Taarof is not only very known tradition among Iranians but also it’s very dear to some. It makes Iranian culture one of the highest contextual cultures in the world. Nothing will be said verbally but you should recognize when someone is sincerely offering you something or they are just trying to be polite. From receiver point of view, you have to decline the offer at least once before accepting it; otherwise, you are considered to be rude. Also, there are other forms of expressions and slangs that we use to adore each other without really mean it. Depending on which region in Iran you are coming from, the level of taarof varies greatly. I believe people from Esfahan practicing taarof religiously.
Taarof really makes me uncomfortable. Even when I was in Iran, I wasn’t that good in doing it. I can blame that on my parents since they are not that good in doing it either. Both of my parents studied abroad before they got married. They easily picked up the non-taarof culture back then.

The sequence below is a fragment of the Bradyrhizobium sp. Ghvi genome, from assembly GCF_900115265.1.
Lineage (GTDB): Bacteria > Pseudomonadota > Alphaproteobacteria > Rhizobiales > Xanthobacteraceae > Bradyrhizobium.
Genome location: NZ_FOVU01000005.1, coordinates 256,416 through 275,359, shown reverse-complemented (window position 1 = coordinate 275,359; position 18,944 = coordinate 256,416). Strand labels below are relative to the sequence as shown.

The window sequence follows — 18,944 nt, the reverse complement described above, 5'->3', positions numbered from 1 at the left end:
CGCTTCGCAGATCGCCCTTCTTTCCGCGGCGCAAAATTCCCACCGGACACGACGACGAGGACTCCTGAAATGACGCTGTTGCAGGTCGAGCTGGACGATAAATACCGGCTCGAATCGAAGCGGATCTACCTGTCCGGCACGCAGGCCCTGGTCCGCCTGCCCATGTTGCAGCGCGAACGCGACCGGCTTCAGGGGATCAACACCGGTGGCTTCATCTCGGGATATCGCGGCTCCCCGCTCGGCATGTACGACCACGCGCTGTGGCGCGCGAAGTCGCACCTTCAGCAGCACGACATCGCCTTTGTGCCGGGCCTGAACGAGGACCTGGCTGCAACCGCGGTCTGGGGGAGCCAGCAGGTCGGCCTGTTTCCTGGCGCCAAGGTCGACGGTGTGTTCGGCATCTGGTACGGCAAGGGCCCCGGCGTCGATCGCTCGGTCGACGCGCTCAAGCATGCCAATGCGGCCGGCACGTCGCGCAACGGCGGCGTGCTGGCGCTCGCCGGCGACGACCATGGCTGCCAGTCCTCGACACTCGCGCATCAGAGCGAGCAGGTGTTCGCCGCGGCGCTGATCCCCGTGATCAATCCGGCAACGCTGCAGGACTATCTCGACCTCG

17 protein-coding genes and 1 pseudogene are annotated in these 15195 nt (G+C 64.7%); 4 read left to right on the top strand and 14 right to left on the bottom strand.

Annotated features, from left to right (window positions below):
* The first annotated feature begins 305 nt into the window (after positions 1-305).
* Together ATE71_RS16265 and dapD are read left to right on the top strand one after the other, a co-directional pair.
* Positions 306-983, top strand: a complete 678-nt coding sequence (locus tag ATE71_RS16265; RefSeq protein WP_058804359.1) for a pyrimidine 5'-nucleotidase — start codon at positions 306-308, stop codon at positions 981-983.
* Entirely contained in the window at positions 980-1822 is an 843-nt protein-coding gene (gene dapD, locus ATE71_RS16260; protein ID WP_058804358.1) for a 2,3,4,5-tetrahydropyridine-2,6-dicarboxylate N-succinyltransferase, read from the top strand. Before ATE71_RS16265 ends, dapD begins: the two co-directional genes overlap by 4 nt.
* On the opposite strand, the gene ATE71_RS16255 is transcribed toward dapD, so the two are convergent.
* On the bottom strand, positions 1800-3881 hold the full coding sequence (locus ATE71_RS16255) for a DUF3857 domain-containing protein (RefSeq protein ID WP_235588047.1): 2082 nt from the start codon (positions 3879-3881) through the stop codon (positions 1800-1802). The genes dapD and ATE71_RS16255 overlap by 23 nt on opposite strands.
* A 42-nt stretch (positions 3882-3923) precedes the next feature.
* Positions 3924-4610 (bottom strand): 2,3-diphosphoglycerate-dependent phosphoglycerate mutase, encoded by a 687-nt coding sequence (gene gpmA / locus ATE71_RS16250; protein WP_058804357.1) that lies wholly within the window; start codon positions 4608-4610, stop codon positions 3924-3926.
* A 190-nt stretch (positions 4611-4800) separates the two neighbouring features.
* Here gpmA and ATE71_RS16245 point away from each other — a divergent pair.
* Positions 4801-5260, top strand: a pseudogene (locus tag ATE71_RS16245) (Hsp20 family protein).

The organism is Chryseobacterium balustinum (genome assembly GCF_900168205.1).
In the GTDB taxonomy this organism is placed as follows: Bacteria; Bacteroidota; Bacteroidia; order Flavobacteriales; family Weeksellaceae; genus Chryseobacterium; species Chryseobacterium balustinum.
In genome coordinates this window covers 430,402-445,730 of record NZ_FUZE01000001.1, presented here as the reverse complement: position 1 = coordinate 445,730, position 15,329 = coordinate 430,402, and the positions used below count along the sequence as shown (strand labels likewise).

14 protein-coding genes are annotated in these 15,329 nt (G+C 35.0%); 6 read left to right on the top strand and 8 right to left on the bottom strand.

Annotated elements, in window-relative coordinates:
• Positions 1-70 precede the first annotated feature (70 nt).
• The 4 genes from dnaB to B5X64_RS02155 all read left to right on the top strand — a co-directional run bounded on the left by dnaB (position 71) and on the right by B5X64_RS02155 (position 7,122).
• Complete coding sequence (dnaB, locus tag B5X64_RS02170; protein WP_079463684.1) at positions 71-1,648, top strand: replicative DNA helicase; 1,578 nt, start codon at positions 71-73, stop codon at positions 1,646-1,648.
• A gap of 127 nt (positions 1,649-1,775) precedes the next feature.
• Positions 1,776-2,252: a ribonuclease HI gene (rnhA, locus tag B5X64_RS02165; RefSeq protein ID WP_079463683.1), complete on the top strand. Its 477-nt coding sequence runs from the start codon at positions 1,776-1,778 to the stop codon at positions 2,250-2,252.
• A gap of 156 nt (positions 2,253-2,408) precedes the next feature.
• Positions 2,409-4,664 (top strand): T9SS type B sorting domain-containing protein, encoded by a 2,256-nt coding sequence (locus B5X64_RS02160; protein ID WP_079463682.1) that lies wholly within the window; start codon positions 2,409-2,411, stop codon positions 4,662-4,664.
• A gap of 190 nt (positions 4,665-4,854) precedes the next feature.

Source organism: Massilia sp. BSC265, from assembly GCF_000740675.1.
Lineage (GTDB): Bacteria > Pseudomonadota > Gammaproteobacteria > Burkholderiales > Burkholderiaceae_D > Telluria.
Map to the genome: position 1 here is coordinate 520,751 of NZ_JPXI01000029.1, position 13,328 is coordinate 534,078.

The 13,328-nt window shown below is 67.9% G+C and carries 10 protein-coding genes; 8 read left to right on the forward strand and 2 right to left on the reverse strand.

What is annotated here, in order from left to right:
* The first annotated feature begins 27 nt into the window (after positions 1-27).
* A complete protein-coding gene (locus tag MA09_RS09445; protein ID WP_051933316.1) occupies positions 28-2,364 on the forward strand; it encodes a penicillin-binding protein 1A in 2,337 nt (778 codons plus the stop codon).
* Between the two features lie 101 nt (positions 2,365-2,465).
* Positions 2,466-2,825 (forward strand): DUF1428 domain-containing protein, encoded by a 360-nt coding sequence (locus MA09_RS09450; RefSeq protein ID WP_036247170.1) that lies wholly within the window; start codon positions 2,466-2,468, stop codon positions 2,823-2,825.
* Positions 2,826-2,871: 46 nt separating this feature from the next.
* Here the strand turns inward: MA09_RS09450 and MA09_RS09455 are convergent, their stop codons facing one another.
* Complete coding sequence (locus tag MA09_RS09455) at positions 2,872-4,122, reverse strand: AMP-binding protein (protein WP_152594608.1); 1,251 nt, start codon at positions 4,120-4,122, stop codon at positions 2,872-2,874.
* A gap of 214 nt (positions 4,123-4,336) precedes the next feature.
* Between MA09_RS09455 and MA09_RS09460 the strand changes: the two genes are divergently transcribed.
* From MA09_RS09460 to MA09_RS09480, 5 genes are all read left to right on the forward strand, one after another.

When they moved back to Iran and got married, it took them a while to start practicing taarof again. They were newlywed when my grandmother (my mom’s mother) decides to visit them one morning. That morning my dad bought some haleem (a very popular Persian dish - everyone loves it) for breakfast. When she arrives at their place my parents are having breakfast. So, they offer her to join them. My grandmother has been living in Tehran most of her life but she always kept her Esfahanian version of tarrof. Although she didn’t have breakfast that morning, she told my parents that she had already eaten, waiting to hear the offer for the second time. However, she was only offered the tea and my parents finished haleem by themselves. About 15 years later, I heard this story from my grandmother for the first time and since then I have heard it hundred times from my parents. Every time, they all laugh when they tell the story. My grandmother never tarrof when she visits us.